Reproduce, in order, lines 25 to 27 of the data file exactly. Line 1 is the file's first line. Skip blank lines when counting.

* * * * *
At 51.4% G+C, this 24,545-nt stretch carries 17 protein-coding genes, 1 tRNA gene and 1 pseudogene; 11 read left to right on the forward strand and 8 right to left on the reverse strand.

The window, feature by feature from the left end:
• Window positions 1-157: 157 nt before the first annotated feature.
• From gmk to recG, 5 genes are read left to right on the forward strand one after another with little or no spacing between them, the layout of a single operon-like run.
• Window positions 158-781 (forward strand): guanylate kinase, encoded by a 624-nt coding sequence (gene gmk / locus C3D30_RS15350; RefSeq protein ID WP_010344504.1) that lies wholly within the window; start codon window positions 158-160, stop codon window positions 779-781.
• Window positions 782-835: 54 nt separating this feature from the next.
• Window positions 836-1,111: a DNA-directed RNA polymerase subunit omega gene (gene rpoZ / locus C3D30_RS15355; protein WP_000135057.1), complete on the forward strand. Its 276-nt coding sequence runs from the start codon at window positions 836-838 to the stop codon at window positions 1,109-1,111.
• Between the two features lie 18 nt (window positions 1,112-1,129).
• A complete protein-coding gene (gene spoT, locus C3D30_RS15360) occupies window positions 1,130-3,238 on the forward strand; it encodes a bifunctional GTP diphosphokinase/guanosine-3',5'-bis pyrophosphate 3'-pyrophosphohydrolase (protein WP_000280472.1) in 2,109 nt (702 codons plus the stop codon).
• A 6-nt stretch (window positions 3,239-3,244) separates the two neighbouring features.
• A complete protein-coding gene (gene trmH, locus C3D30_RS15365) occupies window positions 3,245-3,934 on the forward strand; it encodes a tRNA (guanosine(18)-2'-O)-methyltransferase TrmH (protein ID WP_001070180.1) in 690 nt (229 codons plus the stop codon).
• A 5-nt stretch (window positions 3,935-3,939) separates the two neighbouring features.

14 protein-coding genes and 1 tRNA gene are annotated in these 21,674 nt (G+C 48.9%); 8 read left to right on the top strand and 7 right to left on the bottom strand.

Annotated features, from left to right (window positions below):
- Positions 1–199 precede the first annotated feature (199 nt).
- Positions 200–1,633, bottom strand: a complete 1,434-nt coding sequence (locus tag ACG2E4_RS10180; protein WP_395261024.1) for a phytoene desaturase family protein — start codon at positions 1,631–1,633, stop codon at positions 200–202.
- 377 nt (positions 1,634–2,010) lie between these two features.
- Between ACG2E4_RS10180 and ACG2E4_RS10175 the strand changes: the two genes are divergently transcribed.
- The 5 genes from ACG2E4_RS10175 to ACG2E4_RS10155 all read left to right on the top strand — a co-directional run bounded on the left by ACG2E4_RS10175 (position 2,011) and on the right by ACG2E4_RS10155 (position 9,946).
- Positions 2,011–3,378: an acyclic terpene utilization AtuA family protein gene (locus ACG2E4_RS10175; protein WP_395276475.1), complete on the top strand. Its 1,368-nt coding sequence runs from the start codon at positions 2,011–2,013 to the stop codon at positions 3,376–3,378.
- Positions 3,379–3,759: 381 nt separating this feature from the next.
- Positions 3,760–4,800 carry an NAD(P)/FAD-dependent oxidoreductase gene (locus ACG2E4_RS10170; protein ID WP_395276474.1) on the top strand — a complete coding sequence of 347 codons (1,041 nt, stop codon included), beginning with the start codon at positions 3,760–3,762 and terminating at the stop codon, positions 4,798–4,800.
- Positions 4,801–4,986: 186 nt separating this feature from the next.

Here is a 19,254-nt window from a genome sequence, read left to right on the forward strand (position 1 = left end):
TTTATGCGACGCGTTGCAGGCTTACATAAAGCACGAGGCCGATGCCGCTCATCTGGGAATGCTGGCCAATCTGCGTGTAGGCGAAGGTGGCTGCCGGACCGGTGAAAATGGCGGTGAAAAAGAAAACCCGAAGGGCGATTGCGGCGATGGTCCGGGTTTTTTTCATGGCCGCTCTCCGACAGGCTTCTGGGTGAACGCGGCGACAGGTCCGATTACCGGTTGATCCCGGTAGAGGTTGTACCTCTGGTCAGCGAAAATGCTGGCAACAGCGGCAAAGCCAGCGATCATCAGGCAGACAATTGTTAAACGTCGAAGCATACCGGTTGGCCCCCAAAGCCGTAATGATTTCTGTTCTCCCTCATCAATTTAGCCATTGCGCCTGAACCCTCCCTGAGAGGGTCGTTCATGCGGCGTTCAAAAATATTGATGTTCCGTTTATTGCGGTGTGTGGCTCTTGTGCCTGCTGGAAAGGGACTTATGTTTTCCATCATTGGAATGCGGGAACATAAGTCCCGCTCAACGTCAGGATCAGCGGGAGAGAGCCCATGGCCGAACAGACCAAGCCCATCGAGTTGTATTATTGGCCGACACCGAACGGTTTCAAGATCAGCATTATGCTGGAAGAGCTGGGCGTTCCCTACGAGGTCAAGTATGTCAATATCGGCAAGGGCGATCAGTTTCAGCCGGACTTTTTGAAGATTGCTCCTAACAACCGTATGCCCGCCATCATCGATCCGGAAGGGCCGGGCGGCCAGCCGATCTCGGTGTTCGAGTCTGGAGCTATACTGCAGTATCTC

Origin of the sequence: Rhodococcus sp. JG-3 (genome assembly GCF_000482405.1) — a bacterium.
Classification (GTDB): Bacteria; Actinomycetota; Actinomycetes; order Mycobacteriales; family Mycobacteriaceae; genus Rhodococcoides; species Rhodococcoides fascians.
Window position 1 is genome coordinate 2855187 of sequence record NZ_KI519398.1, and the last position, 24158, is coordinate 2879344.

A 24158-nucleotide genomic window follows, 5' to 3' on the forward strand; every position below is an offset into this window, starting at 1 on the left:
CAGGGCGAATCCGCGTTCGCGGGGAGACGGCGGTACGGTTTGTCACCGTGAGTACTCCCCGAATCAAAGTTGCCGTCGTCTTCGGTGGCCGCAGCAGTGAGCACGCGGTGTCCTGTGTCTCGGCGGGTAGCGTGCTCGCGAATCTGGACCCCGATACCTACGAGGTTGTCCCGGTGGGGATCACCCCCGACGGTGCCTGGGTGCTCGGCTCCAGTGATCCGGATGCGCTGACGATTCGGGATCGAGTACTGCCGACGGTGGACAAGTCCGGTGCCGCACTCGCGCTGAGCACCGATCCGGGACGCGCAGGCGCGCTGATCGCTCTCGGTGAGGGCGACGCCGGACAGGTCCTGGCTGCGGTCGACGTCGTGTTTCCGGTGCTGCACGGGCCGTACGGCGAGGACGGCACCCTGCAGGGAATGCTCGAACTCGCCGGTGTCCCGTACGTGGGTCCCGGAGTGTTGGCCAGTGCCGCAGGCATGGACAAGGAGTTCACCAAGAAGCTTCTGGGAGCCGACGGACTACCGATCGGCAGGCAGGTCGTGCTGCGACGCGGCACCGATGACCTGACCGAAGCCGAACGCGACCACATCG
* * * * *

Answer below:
TTTATGCGACGCGTTGCAGGCTTACATAAAGCACGAGGCCGATGCCGCTCATCTGGGAATGCTGGCCAATCTGCGTGTAGGCGAAGGTGGCTGCCGGACCGGTGAAAATGGCGGTGAAAAAGAAAACCCGAAGGGCGATTGCGGCGATGGTCCGGGTTTTTTTCATGGCCGCTCTCCGACAGGCTTCTGGGTGAACGCGGCGACAGGTCCGATTACCGGTTGATCCCGGTAGAGGTTGTACCTCTGGTCAGCGAAAATGCTGGCAACAGCGGCAAAGCCAGCGATCATCAGGCAGACAATTGTTAAACGTCGAAGCATACCGGTTGGCCCCCAAAGCCGTAATGATTTCTGTTCTCCCTCATCAATTTAGCCATTGCGCCTGAACCCTCCCTGAGAGGGTCGTTCATGCGGCGTTCAAAAATATTGATGTTCCGTTTATTGCGGTGTGTGGCTCTTGTGCCTGCTGGAAAGGGACTTATGTTTTCCATCATTGGAATGCGGGAACATAAGTCCCGCTCAACGTCAGGATCAGCGGGAGAGAGCCCATGGCCGAACAGACCAAGCCCATCGAGTTGTATTATTGGCCGACACCGAACGGTTTCAAGATCAGCATTATGCTGGAAGAGCTGGGCGTTCCCTACGAGGTCAAGTATGTCAATATCGGCAAGGGCGATCAGTTTCAGCCGGACTTTTTGAAGATTGCTCCTAACAACCGTATGCCCGCCATCATCGATCCGGAAGGGCCGGGCGGCCAGCCGATCTCGGTGTTCGAGTCTGGAGCTATACTGCAGTATCTC

Origin of the sequence: Rhodococcus sp. JG-3 (genome assembly GCF_000482405.1) — a bacterium.
Classification (GTDB): Bacteria; Actinomycetota; Actinomycetes; order Mycobacteriales; family Mycobacteriaceae; genus Rhodococcoides; species Rhodococcoides fascians.